The Roman denarius was worth less than 1/2000th of its original value when it was discontinued, but all of the cool silver ones were melted down pretty early, because they were worth more than their face value, like a 1962 quarter is worth $3.36 of our current bad money, which is backed by . . . nothing, except the Army, Navy and Air Force.  And the missiles.

But, back to Britain!

In Britain the archeologists looked at the plate parts.  They found that 100 years after the Romans left, the king ate on plates that were . . . crappy.  These plates, in fact, were worse in every respect to the plates that a common citizen of Roman Britain could buy quite cheaply 100 years earlier.  The British had forgotten how to make plates, and had to figure that technology out all over again.

Literacy took a hit, too.  If the Romans had a Department of Counting People Who Can Read, that information is lost to us, but when you look at excavated Roman cities, there was sufficient Roman literacy that graffiti artists would leave nasty “Your Momma” jokes almost everywhere.  “Epaphra glaber es.”  That translates to, “Epaphra, you are bald.”

Yikes, Epaphra isn’t very popular, but somebody also wrote that “Epaphra is not good at ball games.”   But if we have enough people who would write on walls about the food, the barmaid, or their girlfriend, we had way more people who could read and write in Britain 100 years after the Romans left – it’s likely that Marcus could, and probably his son, Lucius could read as well.  But reading became less important of a life skill than “not getting murdered by the Saxons” as time went on without Roman rule.  If Lucius had a son, he’d not ever learn to read much at all.

It’s because of this that we end up not having much of a written record of Britain during this time frame – whereas we know Epaphra sucked at football and probably needed to wear a hat, we don’t even know when the Battle of Badon took place.

What happened there?  Oh, just that maybe King Arthur defeated the Saxons in a comeback victory straight out of a Hollywood boxing movie.  So we don’t know when.  We at least know where, right?  No.  There are guesses, but the Battle of Badon details are lost to history, though some accounts (written hundreds of years later) said that Arthur mowed through the Saxons like a Doberman pinscher through a pot roast.  I hope I get someone like that writing about me in 200 years . . .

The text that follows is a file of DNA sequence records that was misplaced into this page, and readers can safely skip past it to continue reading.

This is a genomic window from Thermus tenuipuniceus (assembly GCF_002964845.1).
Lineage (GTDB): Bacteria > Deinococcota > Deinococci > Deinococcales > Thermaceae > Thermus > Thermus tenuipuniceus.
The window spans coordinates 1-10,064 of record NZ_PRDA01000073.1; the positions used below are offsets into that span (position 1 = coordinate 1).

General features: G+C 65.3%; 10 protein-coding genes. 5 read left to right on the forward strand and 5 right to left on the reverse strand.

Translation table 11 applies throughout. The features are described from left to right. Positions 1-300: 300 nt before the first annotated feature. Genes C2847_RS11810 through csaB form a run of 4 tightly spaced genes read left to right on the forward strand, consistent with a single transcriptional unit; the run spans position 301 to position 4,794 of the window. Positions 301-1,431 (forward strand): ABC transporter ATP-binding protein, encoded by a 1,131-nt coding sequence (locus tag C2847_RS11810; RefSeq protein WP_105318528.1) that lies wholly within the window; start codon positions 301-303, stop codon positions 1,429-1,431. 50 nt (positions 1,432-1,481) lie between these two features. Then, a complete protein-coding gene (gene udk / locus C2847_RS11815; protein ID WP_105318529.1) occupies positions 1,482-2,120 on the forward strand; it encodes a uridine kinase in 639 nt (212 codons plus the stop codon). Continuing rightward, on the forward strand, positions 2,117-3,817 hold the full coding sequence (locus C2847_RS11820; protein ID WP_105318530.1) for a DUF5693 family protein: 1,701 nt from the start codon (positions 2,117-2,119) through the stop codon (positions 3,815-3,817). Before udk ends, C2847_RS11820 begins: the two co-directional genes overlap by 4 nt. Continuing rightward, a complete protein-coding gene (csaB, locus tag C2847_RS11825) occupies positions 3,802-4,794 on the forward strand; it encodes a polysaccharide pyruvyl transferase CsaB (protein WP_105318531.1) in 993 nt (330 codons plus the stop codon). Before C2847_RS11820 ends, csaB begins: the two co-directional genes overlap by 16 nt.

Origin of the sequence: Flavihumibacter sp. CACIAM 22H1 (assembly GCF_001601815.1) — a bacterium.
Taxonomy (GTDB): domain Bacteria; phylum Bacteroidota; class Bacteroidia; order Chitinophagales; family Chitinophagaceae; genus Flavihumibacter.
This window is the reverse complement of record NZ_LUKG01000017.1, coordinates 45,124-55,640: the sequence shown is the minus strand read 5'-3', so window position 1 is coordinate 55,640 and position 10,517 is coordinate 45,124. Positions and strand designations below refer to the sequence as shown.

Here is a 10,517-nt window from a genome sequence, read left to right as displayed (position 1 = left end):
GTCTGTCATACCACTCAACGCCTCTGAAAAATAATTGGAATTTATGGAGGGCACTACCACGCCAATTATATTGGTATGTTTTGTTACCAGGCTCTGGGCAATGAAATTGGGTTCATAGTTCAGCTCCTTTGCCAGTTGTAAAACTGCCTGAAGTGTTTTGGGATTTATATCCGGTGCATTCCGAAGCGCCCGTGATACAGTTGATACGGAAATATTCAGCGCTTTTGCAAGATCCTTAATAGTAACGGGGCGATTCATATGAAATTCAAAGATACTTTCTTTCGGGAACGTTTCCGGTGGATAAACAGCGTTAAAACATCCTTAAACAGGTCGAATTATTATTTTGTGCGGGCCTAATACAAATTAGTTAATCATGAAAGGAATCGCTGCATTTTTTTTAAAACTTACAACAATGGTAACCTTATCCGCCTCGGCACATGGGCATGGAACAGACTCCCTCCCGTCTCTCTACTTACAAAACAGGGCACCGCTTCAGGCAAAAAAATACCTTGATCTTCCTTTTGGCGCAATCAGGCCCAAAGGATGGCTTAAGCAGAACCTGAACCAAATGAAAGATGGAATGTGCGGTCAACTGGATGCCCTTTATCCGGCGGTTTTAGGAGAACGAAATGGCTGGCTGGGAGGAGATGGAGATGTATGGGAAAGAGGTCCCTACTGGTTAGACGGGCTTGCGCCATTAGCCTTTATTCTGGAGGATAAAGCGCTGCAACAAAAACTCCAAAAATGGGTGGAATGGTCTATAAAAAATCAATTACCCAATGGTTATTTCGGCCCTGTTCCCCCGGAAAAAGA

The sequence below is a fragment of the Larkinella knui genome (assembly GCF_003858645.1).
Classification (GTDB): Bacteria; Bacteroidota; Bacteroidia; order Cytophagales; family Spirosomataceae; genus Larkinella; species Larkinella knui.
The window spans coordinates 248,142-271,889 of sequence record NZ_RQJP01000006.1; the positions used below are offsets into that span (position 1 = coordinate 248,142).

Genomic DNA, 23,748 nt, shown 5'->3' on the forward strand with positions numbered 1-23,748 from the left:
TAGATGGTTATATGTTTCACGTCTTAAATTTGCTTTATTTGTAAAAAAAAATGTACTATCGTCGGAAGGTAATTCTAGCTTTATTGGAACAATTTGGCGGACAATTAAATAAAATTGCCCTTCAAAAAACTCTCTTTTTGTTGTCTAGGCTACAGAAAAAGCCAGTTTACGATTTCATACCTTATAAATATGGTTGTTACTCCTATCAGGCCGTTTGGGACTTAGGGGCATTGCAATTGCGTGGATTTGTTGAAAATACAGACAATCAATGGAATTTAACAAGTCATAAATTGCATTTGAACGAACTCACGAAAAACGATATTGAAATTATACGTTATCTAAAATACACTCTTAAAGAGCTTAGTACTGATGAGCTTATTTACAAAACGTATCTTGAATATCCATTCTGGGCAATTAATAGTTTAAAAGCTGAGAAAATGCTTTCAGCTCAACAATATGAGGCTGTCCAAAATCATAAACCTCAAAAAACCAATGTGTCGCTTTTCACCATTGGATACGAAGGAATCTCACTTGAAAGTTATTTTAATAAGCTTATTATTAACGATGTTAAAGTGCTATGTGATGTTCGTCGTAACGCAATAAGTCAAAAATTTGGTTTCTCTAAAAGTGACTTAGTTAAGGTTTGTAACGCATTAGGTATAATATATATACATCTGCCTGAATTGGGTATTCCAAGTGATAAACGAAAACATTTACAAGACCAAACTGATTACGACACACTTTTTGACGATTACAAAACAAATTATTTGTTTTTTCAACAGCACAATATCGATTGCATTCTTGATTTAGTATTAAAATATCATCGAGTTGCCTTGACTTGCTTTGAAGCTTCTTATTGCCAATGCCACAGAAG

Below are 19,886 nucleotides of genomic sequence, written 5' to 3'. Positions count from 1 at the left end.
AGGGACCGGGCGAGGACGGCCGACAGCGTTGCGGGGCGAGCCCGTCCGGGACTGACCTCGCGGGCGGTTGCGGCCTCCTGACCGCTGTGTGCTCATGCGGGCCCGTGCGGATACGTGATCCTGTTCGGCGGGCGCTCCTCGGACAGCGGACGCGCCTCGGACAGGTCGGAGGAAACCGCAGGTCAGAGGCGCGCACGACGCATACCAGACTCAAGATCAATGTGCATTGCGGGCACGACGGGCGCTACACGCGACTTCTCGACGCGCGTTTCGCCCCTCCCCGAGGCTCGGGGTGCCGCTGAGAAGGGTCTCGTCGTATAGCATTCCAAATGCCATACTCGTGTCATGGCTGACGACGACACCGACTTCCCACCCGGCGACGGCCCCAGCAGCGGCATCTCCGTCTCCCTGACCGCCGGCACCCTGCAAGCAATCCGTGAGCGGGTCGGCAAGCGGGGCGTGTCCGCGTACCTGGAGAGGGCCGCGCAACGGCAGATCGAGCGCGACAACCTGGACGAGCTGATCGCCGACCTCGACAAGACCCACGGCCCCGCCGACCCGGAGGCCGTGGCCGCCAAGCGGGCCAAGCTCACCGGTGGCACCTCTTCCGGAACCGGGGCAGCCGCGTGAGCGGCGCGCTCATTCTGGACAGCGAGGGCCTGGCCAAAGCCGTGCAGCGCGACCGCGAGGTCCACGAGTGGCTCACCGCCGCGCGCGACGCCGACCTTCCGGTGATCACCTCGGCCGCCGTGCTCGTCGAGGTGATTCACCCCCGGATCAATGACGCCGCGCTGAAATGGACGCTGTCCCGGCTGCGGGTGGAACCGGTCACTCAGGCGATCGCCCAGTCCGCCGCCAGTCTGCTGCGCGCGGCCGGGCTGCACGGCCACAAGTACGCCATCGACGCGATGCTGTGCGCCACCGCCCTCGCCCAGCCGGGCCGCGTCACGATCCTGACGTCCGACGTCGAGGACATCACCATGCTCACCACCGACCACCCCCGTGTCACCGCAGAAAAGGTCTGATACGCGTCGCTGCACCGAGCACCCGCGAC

One of the great things about civilization and a rule of law (besides this blog) is that it allows for us to have cool things, and not have the Saxons up in our face all of the time.  But for forty years after the Roman Legions left, the people of Britain were hoping and expecting that they would come back.  Our world is an interconnected web of commerce and information that allows our life to happen in amazing comfort.

And it’ll always be this way, right?

Careers, Industry, Location, AI, and College

“Well, Newsweek says it’s good to change careers, right after they laid off all their editors.” – The Simpsons

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Is it just me or do JFK and GHWB have tiny heads? Are all presidents made of concrete?

There are numerous aspects of your life that you can’t change – height, eye color, favorite flavor of fruit Gushers®, or the amount of backhair that you want to grow long so you can feel the wind blowing on it, wild and free.  Some of these even have a significant impact on your career – taller people make more money (that’s true), and people who like grape Gushers© best are more likely to want to have their career revolve around astrology.  And those with hairy backs should probably avoid employment in a Velcro™ factory.

But there are factors that are entirely within your control, and math provides some pretty good guidance on how to maximize your pay through career selection or a career change if you’ve still got some time between now and when you’re disappointed by your Social Security check and those stupid kids and their fancy Zima® wine coolers.

  1. Characteristics of the Industry

The choice of industry that you work in will have an amazing impact on your net worth during your career.  Ideally, you’ll chose an industry.  Since you’re reading this, I assume you’re smarter and better looking than 98% of the population and have, instead of an odor coming from your armpits when you sweat, a faint piney smell naturally graces the noses of those around you.  But, like I said, you’re smart – even if you don’t first love what you do, you will certainly learn to like it a lot if it gives you great results.